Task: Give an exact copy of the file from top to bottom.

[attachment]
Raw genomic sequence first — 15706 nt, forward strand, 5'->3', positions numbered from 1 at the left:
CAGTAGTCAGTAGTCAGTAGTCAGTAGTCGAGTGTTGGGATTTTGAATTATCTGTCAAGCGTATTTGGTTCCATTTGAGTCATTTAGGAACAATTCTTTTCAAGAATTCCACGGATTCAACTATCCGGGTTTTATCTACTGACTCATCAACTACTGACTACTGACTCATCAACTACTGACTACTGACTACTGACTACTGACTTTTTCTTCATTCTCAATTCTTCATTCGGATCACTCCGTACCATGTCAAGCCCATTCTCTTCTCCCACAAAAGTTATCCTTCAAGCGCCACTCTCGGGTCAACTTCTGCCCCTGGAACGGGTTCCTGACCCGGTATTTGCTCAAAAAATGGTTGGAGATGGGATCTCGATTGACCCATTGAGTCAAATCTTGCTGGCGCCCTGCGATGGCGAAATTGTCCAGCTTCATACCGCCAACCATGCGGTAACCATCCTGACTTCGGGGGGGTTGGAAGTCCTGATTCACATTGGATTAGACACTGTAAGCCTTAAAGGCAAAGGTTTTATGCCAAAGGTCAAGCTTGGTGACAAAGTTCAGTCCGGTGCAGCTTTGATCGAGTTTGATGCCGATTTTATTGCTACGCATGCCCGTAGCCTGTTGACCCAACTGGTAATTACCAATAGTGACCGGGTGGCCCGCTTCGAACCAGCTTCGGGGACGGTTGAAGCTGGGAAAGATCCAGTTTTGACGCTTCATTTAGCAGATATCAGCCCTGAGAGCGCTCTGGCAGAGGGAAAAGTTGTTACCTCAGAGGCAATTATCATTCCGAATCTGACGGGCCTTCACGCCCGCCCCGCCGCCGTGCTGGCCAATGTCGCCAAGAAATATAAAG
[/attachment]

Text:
Raw genomic sequence first — 15706 nt, forward strand, 5'->3', positions numbered from 1 at the left:
CAGTAGTCAGTAGTCAGTAGTCAGTAGTCGAGTGTTGGGATTTTGAATTATCTGTCAAGCGTATTTGGTTCCATTTGAGTCATTTAGGAACAATTCTTTTCAAGAATTCCACGGATTCAACTATCCGGGTTTTATCTACTGACTCATCAACTACTGACTACTGACTCATCAACTACTGACTACTGACTACTGACTACTGACTTTTTCTTCATTCTCAATTCTTCATTCGGATCACTCCGTACCATGTCAAGCCCATTCTCTTCTCCCACAAAAGTTATCCTTCAAGCGCCACTCTCGGGTCAACTTCTGCCCCTGGAACGGGTTCCTGACCCGGTATTTGCTCAAAAAATGGTTGGAGATGGGATCTCGATTGACCCATTGAGTCAAATCTTGCTGGCGCCCTGCGATGGCGAAATTGTCCAGCTTCATACCGCCAACCATGCGGTAACCATCCTGACTTCGGGGGGGTTGGAAGTCCTGATTCACATTGGATTAGACACTGTAAGCCTTAAAGGCAAAGGTTTTATGCCAAAGGTCAAGCTTGGTGACAAAGTTCAGTCCGGTGCAGCTTTGATCGAGTTTGATGCCGATTTTATTGCTACGCATGCCCGTAGCCTGTTGACCCAACTGGTAATTACCAATAGTGACCGGGTGGCCCGCTTCGAACCAGCTTCGGGGACGGTTGAAGCTGGGAAAGATCCAGTTTTGACGCTTCATTTAGCAGATATCAGCCCTGAGAGCGCTCTGGCAGAGGGAAAAGTTGTTACCTCAGAGGCAATTATCATTCCGAATCTGACGGGCCTTCACGCCCGCCCCGCCGCCGTGCTGGCCAATGTCGCCAAGAAATATAAAG